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Is Réalités (EPA:ALREA) Using Too Much Debt?

Simply Wall St

Legendary fund manager Li Lu (who Charlie Munger backed) once said, 'The biggest investment risk is not the volatility of prices, but whether you will suffer a permanent loss of capital. When we think about how risky a company is, we always like to look at its use of debt, since debt overload can lead to ruin. As with many other companies Réalités (EPA:ALREA) makes use of debt. But the more important question is: how much risk is that debt creating?

When Is Debt Dangerous?

Debt and other liabilities become risky for a business when it cannot easily fulfill those obligations, either with free cash flow or by raising capital at an attractive price. In the worst case scenario, a company can go bankrupt if it cannot pay its creditors. However, a more frequent (but still costly) occurrence is where a company must issue shares at bargain-basement prices, permanently diluting shareholders, just to shore up its balance sheet. Of course, plenty of companies use debt to fund growth, without any negative consequences. The first step when considering a company's debt levels is to consider its cash and debt together.

See our latest analysis for Réalités

What Is Réalités's Debt?

You can click the graphic below for the historical numbers, but it shows that as of December 2018 Réalités had €78.4m of debt, an increase on €54.5m, over one year. On the flip side, it has €44.2m in cash leading to net debt of about €34.2m.

ENXTPA:ALREA Historical Debt, September 22nd 2019

A Look At Réalités's Liabilities

Zooming in on the latest balance sheet data, we can see that Réalités had liabilities of €151.7m due within 12 months and liabilities of €43.5m due beyond that. Offsetting this, it had €44.2m in cash and €95.7m in receivables that were due within 12 months. So it has liabilities totalling €55.3m more than its cash and near-term receivables, combined.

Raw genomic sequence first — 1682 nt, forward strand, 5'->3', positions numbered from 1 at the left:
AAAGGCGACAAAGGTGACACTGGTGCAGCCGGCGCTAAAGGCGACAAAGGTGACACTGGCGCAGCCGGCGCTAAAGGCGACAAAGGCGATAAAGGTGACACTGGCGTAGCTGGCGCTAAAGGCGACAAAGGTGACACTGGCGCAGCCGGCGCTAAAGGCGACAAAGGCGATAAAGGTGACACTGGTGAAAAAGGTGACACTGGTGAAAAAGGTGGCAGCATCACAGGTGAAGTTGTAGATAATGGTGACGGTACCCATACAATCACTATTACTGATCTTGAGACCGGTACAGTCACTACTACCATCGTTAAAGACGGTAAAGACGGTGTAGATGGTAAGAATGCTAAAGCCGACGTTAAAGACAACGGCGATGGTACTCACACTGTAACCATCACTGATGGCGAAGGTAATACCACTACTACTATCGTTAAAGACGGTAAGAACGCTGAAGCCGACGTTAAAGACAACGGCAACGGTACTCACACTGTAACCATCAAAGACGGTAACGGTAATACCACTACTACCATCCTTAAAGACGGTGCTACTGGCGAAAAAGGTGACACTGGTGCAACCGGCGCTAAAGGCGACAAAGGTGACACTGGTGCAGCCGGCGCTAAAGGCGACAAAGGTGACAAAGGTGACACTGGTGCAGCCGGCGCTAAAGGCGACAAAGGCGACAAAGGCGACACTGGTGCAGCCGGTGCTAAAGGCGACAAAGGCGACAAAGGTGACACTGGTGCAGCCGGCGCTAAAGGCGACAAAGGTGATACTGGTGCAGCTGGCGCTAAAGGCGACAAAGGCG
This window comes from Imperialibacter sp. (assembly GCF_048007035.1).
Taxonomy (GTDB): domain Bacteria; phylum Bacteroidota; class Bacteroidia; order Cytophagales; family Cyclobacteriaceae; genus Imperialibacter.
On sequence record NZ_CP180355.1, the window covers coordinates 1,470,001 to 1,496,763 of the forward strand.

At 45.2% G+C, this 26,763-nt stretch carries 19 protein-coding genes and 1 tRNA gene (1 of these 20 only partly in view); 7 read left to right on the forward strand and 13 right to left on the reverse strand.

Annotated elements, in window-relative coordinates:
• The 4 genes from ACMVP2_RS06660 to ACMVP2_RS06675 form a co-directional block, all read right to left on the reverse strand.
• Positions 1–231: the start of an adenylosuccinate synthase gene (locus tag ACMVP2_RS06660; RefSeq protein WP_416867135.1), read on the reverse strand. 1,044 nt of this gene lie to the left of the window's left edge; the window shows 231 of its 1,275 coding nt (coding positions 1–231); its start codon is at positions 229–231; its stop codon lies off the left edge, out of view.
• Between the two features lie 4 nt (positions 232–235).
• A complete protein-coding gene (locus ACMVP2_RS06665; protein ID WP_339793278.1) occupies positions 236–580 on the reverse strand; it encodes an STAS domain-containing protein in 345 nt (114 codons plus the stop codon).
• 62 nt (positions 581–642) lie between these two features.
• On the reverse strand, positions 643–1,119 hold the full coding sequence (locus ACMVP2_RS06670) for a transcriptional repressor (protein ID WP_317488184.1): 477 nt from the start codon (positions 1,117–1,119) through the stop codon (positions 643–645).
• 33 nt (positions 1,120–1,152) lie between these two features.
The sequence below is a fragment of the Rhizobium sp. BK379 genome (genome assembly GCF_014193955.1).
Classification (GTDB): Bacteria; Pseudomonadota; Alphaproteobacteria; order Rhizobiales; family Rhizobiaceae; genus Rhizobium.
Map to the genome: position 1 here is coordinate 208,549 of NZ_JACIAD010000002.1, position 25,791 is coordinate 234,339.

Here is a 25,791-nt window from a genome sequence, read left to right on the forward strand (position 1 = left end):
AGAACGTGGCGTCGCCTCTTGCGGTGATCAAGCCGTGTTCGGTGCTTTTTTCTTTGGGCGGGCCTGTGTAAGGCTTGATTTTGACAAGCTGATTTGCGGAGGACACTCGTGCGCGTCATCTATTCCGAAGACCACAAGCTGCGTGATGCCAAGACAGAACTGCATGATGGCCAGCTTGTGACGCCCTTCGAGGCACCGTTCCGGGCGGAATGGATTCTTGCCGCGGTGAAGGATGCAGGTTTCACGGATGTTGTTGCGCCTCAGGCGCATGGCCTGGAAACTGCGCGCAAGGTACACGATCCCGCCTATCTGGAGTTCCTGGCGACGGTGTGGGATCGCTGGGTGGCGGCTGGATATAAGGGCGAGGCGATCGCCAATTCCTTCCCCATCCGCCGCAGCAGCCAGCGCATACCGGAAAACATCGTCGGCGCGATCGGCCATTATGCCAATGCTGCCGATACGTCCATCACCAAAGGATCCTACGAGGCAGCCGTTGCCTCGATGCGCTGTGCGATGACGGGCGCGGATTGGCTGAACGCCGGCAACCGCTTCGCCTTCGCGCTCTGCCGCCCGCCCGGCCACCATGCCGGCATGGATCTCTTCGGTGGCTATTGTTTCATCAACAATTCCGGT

Given this deficit is actually higher than the company's market capitalization of €52.6m, we think shareholders really should watch Réalités's debt levels, like a parent watching their child ride a bike for the first time. Hypothetically, extremely heavy dilution would be required if the company were forced to pay down its liabilities by raising capital at the current share price.

In order to size up a company's debt relative to its earnings, we calculate its net debt divided by its earnings before interest, tax, depreciation, and amortization (EBITDA) and its earnings before interest and tax (EBIT) divided by its interest expense (its interest cover). This way, we consider both the absolute quantum of the debt, as well as the interest rates paid on it.

Réalités has a debt to EBITDA ratio of 3.0, which signals significant debt, but is still pretty reasonable for most types of business. But its EBIT was about 29.0 times its interest expense, implying the company isn't really paying full freight on that debt. Even if not sustainable, that is a good sign. Notably, Réalités's EBIT launched higher than Elon Musk, gaining a whopping 105% on last year. When analysing debt levels, the balance sheet is the obvious place to start. But it is future earnings, more than anything, that will determine Réalités's ability to maintain a healthy balance sheet going forward. So if you're focused on the future you can check out this free report showing analyst profit forecasts.

Finally, a business needs free cash flow to pay off debt; accounting profits just don't cut it. So we clearly need to look at whether that EBIT is leading to corresponding free cash flow. Over the last three years, Réalités saw substantial negative free cash flow, in total. While that may be a result of expenditure for growth, it does make the debt far more risky.

Our View

We feel some trepidation about Réalités's difficulty conversion of EBIT to free cash flow, but we've got positives to focus on, too. For example, its interest cover and EBIT growth rate give us some confidence in its ability to manage its debt. Taking the abovementioned factors together we do think Réalités's debt poses some risks to the business. While that debt can boost returns, we think the company has enough leverage now. Another positive for shareholders is that it pays dividends. So if you like receiving those dividend payments, check Réalités's dividend history, without delay!

If, after all that, you're more interested in a fast growing company with a rock-solid balance sheet, then check out our list of net cash growth stocks without delay.

We aim to bring you long-term focused research analysis driven by fundamental data. Note that our analysis may not factor in the latest price-sensitive company announcements or qualitative material.

If you spot an error that warrants correction, please contact the editor at editorial-team@simplywallst.com. This article by Simply Wall St is general in nature. It does not constitute a recommendation to buy or sell any stock, and does not take account of your objectives, or your financial situation. Simply Wall St has no position in the stocks mentioned. Thank you for reading.